Antitrust enforcement in health care should aim to prevent or remedy the acquisition and abuse of market power, just as it does in other industries. We don’t pick winners and losers. Our job is to block mergers that threaten to reduce competition; our job is to challenge competitors who want to conspire rather than compete; and our task is to ensure that companies do not raise barriers that deny competitors the opportunity to enter new markets or expand their existing market presence.
The Antitrust Division and the FTC, often working with state attorneys general, have a long history of challenging insurer, hospital, and physician mergers that threaten to reduce competition substantially. Over the last decade and a half, the division has either blocked outright or required divestitures from seven health insurance mergers. We did this to protect individual purchasers, employers buying small and large group insurance, Medicaid managed-care enrollees, and seniors who rely on Medicare Advantage. We have sued to protect competition in the purchase of physician services too, and have required divestitures to prevent anticompetitive reductions in physician payments. The FTC has done tremendous work – stopping a string of potentially anticompetitive hospital mergers across the country, and recently winning two appellate cases blocking mergers affecting markets for physician and hospital services.
Merger enforcement continues to be a priority. We look to the future, as the Clayton Act envisions. We don’t just take a snapshot of the markets as we find them today, or as we found them yesterday; we assess how they are likely to evolve, including trends toward increased concentration. We look at how companies that deliver services locally for some customers also may increasingly compete regionally or nationally in other respects. We consider whether a merger among hospitals may create greater bargaining leverage over insurers, or vice versa, even when the merging parties do not compete to serve the same patients. And, as always, we will carefully weigh the benefits the mergers may provide. We recognize that mergers and other forms of integration can lead to cost savings and improved quality of care, and will credit legitimate efficiencies that will benefit consumers of health care services.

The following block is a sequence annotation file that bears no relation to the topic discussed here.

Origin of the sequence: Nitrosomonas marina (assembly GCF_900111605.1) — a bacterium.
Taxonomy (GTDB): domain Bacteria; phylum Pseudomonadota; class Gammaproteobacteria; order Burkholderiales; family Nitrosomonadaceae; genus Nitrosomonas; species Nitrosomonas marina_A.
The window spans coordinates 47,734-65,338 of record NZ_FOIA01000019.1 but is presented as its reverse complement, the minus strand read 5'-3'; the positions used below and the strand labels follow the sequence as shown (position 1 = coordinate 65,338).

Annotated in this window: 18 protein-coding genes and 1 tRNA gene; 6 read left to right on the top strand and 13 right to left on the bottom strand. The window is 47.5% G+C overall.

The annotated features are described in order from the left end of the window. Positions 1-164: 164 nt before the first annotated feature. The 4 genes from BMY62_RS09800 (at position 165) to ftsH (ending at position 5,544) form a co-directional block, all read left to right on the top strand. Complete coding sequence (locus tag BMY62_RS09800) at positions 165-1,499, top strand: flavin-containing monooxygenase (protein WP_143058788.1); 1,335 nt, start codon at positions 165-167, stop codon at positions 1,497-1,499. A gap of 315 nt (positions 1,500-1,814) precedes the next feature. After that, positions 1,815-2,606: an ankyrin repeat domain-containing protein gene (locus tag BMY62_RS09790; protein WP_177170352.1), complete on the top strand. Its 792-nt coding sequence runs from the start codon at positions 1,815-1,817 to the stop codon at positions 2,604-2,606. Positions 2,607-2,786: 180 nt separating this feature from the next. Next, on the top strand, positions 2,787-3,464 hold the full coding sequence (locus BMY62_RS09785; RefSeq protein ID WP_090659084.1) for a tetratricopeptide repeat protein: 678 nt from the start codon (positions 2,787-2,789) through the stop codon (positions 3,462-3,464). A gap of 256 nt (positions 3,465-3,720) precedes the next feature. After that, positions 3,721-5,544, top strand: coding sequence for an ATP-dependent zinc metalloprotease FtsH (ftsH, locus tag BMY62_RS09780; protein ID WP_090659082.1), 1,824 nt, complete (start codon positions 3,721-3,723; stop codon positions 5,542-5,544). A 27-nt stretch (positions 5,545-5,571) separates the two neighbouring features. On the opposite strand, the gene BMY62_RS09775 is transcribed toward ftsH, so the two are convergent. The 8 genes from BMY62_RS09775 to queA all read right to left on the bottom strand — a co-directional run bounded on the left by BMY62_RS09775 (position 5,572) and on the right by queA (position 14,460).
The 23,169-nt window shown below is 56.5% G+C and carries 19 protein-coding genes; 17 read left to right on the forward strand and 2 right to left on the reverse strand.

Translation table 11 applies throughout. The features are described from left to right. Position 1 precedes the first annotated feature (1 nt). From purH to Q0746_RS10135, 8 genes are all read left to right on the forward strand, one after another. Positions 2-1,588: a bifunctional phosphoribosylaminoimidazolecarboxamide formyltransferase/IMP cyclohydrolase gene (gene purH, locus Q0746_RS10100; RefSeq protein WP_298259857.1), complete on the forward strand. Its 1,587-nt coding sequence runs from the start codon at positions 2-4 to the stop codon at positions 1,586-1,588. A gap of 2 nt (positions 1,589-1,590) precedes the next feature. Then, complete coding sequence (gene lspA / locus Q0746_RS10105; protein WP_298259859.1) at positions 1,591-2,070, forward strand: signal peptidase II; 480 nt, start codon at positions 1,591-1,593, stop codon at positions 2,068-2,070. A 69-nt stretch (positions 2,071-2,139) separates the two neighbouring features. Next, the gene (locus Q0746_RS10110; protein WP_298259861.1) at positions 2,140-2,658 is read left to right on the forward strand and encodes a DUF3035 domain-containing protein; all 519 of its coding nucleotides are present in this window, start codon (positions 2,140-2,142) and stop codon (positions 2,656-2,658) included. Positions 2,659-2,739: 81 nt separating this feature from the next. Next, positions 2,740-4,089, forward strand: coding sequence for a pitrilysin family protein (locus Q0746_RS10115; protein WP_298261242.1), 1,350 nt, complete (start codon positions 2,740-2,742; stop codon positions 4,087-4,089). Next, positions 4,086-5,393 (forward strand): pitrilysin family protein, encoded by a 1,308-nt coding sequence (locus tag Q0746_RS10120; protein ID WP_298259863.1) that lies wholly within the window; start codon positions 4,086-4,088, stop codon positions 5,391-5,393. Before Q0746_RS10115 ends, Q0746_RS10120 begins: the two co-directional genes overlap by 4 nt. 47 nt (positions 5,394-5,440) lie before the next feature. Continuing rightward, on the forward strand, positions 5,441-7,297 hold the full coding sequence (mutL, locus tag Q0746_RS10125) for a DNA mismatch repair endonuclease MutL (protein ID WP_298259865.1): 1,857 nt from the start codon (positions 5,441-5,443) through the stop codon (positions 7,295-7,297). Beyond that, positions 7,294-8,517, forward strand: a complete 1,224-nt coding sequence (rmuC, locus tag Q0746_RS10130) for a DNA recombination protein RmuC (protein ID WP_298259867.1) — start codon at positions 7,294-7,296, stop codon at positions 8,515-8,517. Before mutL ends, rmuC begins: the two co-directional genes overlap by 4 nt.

Not all acquisitions meet that test. Look at the stories about the underlying motivation for some recent hospital acquisitions of physician practices. It is undisputed that Medicare and many private insurers usually pay more for “hospital outpatient” procedures than they do for the same procedures performed at a physician’s office or ambulatory surgical center. We have heard concerns that many acquisitions are designed to take advantage of these higher hospital-based payments even when there is no change in the care actually being provided. Congress and President Obama recently took steps to reduce this incentive to consolidate. The recent Budget Act requires that outpatient care provided at newly acquired or developed sites located away from a hospital’s campus be billed to Medicare at the generally lower rates for physicians and ambulatory surgical centers. It is estimated that this measure will save the federal government $9 billion over ten years, and will save patients from being on the hook for higher out-of-pocket costs too.